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Edibles Grow Sheets


  • Scientific Name
    Prunus avium (sweet) Prunus cerasus (sour)
  • General Information

    Photo: Pixabay
    Photo: Pixabay
    Cherries are deciduous trees available in sweet (for fresh eating) or sour (for preserving or jams) varieties. Most require between 600 to 900 chill hours (below 45 degrees Fahrenheit). High temperatures contribute to fruit deformities and foggy areas contribute to fruit disease, making this fruit challenging to grow in Marin.

  • When to Plant

    Bare root: Cherry trees are most commonly available as bare root trees grafted on rootstock. They are available mid-December to mid-January and can be planted immediately or kept in moist sand or sawdust outside until planted in the ground in early spring.

    Grafting: Cut a newly sprouted bud stick from a healthy cherry tree in late spring or summer. Cut leaves off bud stem. Make cut at midpoint of each leaf stem. Cut groove in bark of stock tree halfway around the stock branch at least 15 inches from trunk. Cut a second groove starting at the first groove and running down about two inches. Open up the bark so it's ready to receive the bud stick. Cut off the stick about a half inch below the bud. Remove the bark gently so the bare wood is exposed. Cut the stock branch off  when the bud shows signs of growth.

  • Planting

    Cherries like long, warm summer days and cool nights. Choose the sunniest spot in your garden that has good air flow and upward space for the tree to grow. Leave about 30 to 40 feet between individual trees, unless planting dwarf varieties that typically reach about 6 feet in size. Allow 14 to 20 feet between trees. 

    Learn more about planting bare root trees.

  • Soil Requirements

    Cherry trees grow best in deep (at least four feet), well-drained loam with low alkalinity and low salinity. Do not plant cherries in excessively sandy, heavy, or wet soils. Although rootstocks have gotten better at surviving these conditions, it’s not recommended unless planted on a berm or hill.


  • Water Requirements

    After planting in winter/spring and watering initially, use rainfall as a guide to keep the soil moist. Cherries require irrigation during the growing season and summer months. For smaller trees, water deeply and slowly, away from the trunk, every one to two weeks. If winter rains do not wet the entire root zone, be sure to remedy this with your own irrigation practices. For larger trees, irrigate deeply and less frequently, ensuring the entire root zone is re-wetted with each irrigation.


  • Fertilizing

    When first planting a bare root tree, just add a little top dressing compost. In the first year only light fertilization is needed and not unless there is six to eight inches of growth. Three pounds of aged/composted poultry or rabbit manure may be used. Fertilize established trees after harvest. Look for an organic fruit tree blend in the range of 16-16-16 at your local nursery. Follow instructions on the box.


  • Pollination

    Pollinated by honeybees. Plant two varieties of sweet cherries within 100 feet of each other for best production. Learn space saving ideas like grafting a pollinizer limb onto a tree or planting two pollinizing varieties in one hole. 


  • Harvesting

    Cherries usually ripen May through July depending on climate, location, and variety. Dark skin varieties can be picked when fruit reaches a solid dark color and has a little give. The longer the fruit is on the tree, the better the flavor. They do not continue to ripen after harvest. Pick with the stem attached to prevent injury to the fruit and take care not to break or remove the spur (fruiting twig) from the tree. Bird damage to sweet cherries as they begin to ripen is often severe and can be difficult to prevent.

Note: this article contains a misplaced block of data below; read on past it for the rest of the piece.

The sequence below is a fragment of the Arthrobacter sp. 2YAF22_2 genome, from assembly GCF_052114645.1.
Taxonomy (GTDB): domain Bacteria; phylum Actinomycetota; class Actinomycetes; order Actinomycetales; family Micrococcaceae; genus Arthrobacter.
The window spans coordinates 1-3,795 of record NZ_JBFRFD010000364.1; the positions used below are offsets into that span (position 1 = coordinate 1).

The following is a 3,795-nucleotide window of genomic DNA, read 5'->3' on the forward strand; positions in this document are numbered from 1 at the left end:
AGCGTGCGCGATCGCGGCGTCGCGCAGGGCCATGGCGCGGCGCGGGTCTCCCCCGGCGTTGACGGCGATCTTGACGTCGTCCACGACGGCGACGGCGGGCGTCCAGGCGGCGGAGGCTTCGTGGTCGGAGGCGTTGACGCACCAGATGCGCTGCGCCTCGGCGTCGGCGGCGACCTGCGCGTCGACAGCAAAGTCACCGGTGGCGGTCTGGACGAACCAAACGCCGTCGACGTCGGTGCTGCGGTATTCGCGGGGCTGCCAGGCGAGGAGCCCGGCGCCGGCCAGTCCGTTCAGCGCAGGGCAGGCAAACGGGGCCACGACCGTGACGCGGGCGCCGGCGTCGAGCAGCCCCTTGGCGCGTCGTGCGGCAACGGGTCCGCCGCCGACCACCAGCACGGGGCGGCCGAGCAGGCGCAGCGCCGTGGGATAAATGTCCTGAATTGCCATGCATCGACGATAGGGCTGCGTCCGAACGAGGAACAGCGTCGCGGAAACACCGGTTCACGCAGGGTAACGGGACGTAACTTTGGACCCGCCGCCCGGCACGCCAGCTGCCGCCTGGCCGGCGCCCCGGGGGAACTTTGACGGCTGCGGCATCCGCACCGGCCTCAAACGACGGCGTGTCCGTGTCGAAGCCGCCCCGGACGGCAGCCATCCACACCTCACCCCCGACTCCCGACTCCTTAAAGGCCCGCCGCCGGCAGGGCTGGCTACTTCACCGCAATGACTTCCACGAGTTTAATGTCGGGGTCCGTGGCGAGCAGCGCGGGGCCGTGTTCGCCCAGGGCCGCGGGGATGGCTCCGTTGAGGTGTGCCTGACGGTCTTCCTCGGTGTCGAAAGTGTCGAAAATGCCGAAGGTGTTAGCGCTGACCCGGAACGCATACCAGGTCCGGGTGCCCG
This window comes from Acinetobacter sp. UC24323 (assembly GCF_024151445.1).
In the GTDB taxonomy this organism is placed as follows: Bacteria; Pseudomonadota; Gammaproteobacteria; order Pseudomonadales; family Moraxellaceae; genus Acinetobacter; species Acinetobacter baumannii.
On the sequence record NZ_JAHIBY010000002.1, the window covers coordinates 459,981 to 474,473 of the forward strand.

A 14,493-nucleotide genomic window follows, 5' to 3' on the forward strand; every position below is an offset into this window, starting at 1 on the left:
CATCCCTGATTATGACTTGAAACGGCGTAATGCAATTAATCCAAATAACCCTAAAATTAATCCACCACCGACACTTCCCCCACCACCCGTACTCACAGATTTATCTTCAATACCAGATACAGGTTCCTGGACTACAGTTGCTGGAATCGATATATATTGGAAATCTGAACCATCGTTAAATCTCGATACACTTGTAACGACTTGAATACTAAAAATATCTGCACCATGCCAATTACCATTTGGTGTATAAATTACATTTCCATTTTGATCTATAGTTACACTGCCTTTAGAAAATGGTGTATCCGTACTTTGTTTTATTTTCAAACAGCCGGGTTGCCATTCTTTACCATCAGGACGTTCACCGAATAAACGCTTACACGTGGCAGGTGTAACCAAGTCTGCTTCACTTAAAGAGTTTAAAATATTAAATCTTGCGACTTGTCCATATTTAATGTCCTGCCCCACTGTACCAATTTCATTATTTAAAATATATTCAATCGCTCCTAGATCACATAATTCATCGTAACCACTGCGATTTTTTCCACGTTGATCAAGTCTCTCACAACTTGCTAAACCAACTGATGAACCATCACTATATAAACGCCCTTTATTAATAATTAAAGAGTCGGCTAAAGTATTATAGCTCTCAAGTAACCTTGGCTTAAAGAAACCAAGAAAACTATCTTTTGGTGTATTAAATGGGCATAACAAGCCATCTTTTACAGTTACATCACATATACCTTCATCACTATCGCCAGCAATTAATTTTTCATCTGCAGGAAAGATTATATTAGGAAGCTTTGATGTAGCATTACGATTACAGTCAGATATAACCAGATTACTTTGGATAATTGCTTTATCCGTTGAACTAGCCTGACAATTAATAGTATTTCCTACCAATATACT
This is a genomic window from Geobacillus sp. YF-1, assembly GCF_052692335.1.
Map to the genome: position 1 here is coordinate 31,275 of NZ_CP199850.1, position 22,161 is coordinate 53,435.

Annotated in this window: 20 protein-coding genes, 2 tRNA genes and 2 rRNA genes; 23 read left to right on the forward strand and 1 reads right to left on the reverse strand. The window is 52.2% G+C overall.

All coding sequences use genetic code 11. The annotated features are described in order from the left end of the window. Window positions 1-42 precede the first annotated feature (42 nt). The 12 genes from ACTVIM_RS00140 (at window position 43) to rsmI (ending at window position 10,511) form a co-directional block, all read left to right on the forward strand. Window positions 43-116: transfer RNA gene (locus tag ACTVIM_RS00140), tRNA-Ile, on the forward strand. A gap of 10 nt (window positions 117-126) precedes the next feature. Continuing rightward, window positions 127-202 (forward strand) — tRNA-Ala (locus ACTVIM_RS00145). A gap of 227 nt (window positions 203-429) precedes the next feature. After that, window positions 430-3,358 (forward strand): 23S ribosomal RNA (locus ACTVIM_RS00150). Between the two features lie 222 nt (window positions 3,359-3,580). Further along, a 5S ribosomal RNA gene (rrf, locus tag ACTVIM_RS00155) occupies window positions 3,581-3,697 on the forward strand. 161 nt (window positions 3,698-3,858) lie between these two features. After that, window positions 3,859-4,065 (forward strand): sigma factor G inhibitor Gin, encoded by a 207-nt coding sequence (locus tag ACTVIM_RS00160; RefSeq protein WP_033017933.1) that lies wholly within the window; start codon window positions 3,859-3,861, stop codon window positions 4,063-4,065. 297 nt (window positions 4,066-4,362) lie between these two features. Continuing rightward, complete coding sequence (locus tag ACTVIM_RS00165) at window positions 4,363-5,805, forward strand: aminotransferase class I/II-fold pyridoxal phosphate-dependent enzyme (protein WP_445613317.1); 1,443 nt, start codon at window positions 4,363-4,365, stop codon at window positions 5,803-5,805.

• Storage

    Keep harvested fruit as close to 32 degrees F as possible without freezing. Refrigeration under fairly high relative humidity helps with moisture loss and fruit shrivel.


  • Good Varieties for Marin

    'Bing': most common sweet variety for taste, large size, and firm fruit 

    Pollinators: 'Black Tartarian' 'Early Burlat' 'Jubilee' 'Rainier' 'Stella'

    'Stella': sweet, dwarf, self-fruitful

    'Brooks': sweet red variety that matures earlier than Bing and tolerates hot climates 

    Pollinators: 'Rainier' 'Early Burlat' 'Tulare'

    'Rainier': popular sweet blush-colored variety 

    Pollinators: 'Bing' 'Stella' 'Royal Ann' 'Montmorency'

    'Montmorency': most common sour variety, high yielding, self-fruitful



  • Helpful Tips

    Cherries do not like heavier soils and have a tendency to become waterlogged. Be sure to plant in well-draining areas. Keep the tree area free from weeds while becoming established. Young trees do not like competition from lawns.

    Learn more on pruning cherry trees.

  • Common Problems

    Poor harvest. Birds can pick a tree clean in one to two days. Try noise or scare devices, net coverings, or framing the tree in netting if feasible.

    Root and crown rot caused by water-mold fungi. Be sure the soil is not too heavy or compact, and keep the tree base dry.




  • Pests- Diseases & More

    Pocket gophers can injure or kill a tree by feeding on the roots. Consider trapping.

    Bacterial canker – a disease that can kill young trees, but is not serious in mature trees. Masses of amber-colored gum are produced on affected branches and wood becomes malformed.

    Buckskin – a virus-like disease that stunts growth severely. Avoid planting cherries near privet hedges that could harbor leaf hoppers that spread the disease.

    High temperatures can sunburn limbs and are believed to cause double or “spur” fruit, which are considered undesirable to commercial growers, but may be tolerable for the home gardener. 

    Learn more.